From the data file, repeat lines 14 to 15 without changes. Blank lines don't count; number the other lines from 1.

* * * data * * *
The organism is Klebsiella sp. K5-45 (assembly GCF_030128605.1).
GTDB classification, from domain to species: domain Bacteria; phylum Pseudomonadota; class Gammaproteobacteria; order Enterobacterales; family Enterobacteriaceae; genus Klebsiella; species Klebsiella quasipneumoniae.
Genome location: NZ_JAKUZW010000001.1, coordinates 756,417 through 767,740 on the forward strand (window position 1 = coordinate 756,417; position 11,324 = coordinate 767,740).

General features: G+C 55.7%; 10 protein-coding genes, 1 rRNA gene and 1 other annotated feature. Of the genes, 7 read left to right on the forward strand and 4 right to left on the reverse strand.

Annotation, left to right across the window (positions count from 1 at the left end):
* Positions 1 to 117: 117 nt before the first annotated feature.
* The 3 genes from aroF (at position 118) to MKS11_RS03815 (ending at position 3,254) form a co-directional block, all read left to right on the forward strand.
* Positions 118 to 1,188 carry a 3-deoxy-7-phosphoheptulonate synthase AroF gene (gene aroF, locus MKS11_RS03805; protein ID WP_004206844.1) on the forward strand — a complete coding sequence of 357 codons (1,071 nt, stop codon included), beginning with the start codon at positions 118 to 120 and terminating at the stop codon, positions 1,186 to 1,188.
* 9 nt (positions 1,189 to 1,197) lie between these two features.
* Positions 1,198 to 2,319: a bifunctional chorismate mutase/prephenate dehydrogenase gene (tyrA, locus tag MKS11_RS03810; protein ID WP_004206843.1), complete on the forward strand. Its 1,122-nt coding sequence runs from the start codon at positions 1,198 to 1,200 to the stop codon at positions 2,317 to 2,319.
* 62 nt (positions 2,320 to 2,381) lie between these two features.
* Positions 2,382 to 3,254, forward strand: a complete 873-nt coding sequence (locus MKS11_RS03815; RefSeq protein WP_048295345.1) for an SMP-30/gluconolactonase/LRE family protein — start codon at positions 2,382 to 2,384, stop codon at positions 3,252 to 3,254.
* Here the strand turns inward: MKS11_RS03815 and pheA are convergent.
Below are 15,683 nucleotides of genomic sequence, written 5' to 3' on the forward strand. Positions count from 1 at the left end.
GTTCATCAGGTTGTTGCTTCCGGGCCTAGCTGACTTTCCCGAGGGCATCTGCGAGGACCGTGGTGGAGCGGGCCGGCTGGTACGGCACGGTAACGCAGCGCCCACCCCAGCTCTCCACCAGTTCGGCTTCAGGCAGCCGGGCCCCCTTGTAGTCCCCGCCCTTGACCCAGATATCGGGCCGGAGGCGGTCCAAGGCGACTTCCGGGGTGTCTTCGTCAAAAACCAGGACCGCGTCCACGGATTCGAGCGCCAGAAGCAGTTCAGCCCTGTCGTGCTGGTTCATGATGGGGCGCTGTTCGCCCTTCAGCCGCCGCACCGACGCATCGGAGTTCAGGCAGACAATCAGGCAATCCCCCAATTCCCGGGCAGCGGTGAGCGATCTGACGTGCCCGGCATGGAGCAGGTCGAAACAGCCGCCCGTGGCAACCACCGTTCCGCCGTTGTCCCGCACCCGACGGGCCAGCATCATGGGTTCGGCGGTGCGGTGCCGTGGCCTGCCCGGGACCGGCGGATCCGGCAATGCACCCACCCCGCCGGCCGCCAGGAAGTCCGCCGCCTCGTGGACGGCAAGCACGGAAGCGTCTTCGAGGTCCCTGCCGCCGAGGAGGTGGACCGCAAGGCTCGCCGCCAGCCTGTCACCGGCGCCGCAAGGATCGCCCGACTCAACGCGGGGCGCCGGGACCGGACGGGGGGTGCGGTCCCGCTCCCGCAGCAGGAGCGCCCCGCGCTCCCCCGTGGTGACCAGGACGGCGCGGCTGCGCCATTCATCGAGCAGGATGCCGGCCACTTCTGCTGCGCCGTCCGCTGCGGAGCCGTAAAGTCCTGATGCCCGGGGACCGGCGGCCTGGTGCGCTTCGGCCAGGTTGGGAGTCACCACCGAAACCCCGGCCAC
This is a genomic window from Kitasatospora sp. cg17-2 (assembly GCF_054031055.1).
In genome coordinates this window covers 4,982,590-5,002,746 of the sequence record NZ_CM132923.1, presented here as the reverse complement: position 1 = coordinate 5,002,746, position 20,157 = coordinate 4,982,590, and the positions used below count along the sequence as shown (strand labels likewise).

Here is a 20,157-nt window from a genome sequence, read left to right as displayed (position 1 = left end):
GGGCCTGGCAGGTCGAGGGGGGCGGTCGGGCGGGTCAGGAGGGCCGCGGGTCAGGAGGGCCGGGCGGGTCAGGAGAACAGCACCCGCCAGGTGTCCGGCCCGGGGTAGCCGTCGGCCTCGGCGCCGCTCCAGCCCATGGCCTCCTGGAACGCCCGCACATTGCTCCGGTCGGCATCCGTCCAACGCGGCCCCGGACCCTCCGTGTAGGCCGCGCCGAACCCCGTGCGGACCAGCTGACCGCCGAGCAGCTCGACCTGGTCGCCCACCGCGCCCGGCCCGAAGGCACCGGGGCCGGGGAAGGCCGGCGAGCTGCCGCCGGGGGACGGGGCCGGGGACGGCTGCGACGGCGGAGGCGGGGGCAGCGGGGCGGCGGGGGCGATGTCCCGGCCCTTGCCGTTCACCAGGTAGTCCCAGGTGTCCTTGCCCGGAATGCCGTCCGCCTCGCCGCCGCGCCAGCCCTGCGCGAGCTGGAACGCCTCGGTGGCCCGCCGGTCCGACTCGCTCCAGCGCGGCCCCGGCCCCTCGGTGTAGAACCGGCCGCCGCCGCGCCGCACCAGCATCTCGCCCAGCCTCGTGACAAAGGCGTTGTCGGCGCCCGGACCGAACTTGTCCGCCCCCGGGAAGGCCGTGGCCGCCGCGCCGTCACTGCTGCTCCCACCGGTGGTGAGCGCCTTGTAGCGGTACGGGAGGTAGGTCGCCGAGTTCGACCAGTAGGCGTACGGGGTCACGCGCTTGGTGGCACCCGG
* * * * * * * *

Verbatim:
Below are 15,683 nucleotides of genomic sequence, written 5' to 3' on the forward strand. Positions count from 1 at the left end.
GTTCATCAGGTTGTTGCTTCCGGGCCTAGCTGACTTTCCCGAGGGCATCTGCGAGGACCGTGGTGGAGCGGGCCGGCTGGTACGGCACGGTAACGCAGCGCCCACCCCAGCTCTCCACCAGTTCGGCTTCAGGCAGCCGGGCCCCCTTGTAGTCCCCGCCCTTGACCCAGATATCGGGCCGGAGGCGGTCCAAGGCGACTTCCGGGGTGTCTTCGTCAAAAACCAGGACCGCGTCCACGGATTCGAGCGCCAGAAGCAGTTCAGCCCTGTCGTGCTGGTTCATGATGGGGCGCTGTTCGCCCTTCAGCCGCCGCACCGACGCATCGGAGTTCAGGCAGACAATCAGGCAATCCCCCAATTCCCGGGCAGCGGTGAGCGATCTGACGTGCCCGGCATGGAGCAGGTCGAAACAGCCGCCCGTGGCAACCACCGTTCCGCCGTTGTCCCGCACCCGACGGGCCAGCATCATGGGTTCGGCGGTGCGGTGCCGTGGCCTGCCCGGGACCGGCGGATCCGGCAATGCACCCACCCCGCCGGCCGCCAGGAAGTCCGCCGCCTCGTGGACGGCAAGCACGGAAGCGTCTTCGAGGTCCCTGCCGCCGAGGAGGTGGACCGCAAGGCTCGCCGCCAGCCTGTCACCGGCGCCGCAAGGATCGCCCGACTCAACGCGGGGCGCCGGGACCGGACGGGGGGTGCGGTCCCGCTCCCGCAGCAGGAGCGCCCCGCGCTCCCCCGTGGTGACCAGGACGGCGCGGCTGCGCCATTCATCGAGCAGGATGCCGGCCACTTCTGCTGCGCCGTCCGCTGCGGAGCCGTAAAGTCCTGATGCCCGGGGACCGGCGGCCTGGTGCGCTTCGGCCAGGTTGGGAGTCACCACCGAAACCCCGGCCAC